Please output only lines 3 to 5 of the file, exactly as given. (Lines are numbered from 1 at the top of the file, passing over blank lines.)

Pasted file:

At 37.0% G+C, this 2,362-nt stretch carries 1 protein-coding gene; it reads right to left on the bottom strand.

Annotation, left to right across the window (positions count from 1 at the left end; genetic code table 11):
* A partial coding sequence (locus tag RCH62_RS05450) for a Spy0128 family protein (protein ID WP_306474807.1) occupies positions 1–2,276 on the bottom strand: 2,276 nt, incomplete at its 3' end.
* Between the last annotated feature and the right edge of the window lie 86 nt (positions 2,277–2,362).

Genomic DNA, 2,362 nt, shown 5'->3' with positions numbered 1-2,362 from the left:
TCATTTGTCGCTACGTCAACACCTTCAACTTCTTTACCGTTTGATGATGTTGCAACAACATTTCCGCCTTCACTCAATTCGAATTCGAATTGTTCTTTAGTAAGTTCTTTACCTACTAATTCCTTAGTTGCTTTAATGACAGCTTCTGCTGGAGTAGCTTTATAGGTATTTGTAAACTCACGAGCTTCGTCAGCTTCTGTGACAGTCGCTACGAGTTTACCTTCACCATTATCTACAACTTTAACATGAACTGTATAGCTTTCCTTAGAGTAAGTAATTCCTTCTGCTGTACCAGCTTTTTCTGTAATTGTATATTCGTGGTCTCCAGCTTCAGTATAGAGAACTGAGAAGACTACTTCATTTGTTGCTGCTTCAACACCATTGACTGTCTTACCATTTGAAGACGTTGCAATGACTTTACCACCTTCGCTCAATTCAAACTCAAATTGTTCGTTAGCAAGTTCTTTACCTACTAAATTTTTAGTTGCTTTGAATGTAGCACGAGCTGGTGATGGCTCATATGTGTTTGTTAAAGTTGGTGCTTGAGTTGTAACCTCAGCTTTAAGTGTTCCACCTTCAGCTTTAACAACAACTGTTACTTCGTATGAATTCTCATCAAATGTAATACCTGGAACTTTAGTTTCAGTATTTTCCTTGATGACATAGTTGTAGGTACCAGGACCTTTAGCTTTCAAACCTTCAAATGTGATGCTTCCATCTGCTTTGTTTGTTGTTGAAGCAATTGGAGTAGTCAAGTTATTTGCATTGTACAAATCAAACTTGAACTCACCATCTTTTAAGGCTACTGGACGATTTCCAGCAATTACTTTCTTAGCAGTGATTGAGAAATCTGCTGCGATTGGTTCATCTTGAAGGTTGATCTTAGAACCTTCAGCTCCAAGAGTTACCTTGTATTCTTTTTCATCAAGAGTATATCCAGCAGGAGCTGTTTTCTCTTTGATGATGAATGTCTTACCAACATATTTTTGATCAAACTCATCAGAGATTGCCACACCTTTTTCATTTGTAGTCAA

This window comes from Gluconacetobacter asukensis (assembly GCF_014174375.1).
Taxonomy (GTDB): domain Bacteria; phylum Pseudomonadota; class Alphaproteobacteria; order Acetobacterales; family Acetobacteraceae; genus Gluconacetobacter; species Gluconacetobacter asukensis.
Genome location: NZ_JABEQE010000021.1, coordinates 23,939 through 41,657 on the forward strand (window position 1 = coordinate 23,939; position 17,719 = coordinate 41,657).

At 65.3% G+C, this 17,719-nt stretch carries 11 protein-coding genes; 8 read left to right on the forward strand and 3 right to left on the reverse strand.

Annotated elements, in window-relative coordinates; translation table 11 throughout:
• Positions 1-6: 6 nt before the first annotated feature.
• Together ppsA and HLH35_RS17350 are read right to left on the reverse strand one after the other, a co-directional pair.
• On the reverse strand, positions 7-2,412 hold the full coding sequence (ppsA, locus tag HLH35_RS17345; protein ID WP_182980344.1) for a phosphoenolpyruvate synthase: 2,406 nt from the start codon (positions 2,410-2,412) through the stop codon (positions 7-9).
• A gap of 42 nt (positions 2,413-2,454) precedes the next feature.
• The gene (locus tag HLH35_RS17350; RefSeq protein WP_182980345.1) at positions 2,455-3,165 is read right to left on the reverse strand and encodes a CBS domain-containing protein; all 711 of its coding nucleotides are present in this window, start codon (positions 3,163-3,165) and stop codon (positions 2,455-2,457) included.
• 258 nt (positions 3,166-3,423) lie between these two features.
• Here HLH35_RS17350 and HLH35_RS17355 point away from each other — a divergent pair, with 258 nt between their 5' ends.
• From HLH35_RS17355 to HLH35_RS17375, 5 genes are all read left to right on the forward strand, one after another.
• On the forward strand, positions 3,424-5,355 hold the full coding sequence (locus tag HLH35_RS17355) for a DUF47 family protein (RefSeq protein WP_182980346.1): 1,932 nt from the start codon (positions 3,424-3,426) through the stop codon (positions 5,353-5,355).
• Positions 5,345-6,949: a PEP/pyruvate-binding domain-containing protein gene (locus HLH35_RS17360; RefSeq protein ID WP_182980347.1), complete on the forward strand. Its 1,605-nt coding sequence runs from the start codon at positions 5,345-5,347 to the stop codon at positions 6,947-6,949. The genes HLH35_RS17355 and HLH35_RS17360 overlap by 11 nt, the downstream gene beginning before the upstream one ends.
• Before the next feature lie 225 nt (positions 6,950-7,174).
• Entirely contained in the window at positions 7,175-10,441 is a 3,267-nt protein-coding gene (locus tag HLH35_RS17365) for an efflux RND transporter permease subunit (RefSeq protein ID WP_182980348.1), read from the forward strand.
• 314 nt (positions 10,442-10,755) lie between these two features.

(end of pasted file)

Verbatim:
* A partial coding sequence (locus tag RCH62_RS05450) for a Spy0128 family protein (protein ID WP_306474807.1) occupies positions 1–2,276 on the bottom strand: 2,276 nt, incomplete at its 3' end.
* Between the last annotated feature and the right edge of the window lie 86 nt (positions 2,277–2,362).

Genomic DNA, 2,362 nt, shown 5'->3' with positions numbered 1-2,362 from the left: